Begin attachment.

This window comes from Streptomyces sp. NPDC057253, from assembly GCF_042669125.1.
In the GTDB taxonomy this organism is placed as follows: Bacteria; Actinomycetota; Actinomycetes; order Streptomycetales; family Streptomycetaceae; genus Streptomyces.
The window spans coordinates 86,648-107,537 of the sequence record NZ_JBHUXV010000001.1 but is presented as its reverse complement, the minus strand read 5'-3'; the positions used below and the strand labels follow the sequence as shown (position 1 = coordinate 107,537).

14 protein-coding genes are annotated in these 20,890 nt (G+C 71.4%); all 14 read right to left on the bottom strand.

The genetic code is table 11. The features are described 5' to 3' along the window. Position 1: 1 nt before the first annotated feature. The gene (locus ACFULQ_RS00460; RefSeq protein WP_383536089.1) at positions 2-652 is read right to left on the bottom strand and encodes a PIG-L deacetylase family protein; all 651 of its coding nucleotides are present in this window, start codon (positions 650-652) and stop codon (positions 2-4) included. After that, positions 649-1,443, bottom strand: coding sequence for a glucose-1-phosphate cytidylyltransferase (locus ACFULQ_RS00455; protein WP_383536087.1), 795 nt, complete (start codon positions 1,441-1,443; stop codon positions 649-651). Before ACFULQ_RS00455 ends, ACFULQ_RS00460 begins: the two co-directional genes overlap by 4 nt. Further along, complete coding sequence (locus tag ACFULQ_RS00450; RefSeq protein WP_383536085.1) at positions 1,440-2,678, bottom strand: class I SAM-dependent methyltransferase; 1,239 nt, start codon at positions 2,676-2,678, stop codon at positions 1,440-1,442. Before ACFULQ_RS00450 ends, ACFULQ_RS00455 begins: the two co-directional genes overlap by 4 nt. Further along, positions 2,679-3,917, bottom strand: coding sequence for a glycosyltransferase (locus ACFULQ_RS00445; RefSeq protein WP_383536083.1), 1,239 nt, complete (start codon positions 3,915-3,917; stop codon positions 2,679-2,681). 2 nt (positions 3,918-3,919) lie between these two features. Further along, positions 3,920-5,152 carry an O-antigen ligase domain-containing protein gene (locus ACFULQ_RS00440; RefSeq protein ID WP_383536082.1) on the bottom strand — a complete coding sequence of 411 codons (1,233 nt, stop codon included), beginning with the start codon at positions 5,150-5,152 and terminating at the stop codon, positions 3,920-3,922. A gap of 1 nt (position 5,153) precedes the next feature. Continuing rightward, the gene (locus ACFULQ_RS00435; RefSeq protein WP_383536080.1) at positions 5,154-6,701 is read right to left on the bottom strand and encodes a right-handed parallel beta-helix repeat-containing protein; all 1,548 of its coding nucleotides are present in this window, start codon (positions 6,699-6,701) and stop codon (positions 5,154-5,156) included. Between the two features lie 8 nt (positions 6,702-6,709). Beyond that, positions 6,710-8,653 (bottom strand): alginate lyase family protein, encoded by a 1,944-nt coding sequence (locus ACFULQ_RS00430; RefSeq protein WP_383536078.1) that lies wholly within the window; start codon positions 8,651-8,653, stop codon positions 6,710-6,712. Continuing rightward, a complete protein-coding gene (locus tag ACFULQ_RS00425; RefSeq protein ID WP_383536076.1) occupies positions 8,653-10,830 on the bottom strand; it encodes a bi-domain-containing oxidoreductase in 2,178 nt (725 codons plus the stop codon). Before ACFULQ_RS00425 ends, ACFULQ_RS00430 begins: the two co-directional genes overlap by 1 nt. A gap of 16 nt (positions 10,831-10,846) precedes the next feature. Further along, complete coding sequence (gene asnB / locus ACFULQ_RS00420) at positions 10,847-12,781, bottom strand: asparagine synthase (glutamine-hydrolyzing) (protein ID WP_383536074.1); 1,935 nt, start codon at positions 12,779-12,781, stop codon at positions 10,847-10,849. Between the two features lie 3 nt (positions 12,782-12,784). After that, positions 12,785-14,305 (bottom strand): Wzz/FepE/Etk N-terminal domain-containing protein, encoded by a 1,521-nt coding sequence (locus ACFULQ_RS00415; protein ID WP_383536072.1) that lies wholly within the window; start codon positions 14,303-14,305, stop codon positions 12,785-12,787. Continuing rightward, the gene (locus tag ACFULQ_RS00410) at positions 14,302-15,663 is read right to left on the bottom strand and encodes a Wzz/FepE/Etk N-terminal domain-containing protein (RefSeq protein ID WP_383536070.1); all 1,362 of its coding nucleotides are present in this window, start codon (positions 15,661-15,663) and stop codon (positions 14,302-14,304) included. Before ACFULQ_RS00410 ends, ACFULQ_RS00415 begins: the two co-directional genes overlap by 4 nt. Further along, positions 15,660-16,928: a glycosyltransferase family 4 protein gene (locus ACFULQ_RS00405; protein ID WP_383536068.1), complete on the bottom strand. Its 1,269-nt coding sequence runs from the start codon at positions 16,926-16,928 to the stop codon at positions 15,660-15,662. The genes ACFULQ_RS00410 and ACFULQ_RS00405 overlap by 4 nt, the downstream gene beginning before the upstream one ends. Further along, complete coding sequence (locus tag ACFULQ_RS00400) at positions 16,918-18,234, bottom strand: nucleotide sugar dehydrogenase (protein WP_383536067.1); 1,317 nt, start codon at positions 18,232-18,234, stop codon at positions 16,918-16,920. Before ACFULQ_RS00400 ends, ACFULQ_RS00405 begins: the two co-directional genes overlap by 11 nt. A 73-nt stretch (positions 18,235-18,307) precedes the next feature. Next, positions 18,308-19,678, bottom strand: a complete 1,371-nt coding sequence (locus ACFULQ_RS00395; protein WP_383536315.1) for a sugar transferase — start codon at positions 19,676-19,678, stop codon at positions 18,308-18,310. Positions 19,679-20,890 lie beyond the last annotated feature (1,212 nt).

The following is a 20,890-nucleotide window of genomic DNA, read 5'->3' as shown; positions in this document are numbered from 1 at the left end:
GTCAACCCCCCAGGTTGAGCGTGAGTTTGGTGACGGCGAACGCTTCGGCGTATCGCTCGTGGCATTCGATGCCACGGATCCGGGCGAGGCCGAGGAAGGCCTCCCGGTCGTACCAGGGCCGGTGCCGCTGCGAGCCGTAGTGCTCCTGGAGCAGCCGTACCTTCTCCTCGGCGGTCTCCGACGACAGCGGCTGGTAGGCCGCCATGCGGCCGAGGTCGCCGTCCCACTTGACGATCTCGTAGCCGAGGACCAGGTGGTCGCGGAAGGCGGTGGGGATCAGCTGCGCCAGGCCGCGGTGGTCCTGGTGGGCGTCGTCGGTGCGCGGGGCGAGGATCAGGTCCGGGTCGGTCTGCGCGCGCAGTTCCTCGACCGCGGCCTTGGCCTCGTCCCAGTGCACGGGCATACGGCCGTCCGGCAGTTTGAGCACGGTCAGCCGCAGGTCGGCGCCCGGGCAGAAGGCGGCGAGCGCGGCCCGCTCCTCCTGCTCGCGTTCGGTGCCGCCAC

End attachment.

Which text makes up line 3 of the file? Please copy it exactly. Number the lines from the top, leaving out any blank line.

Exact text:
The window spans coordinates 86,648-107,537 of the sequence record NZ_JBHUXV010000001.1 but is presented as its reverse complement, the minus strand read 5'-3'; the positions used below and the strand labels follow the sequence as shown (position 1 = coordinate 107,537).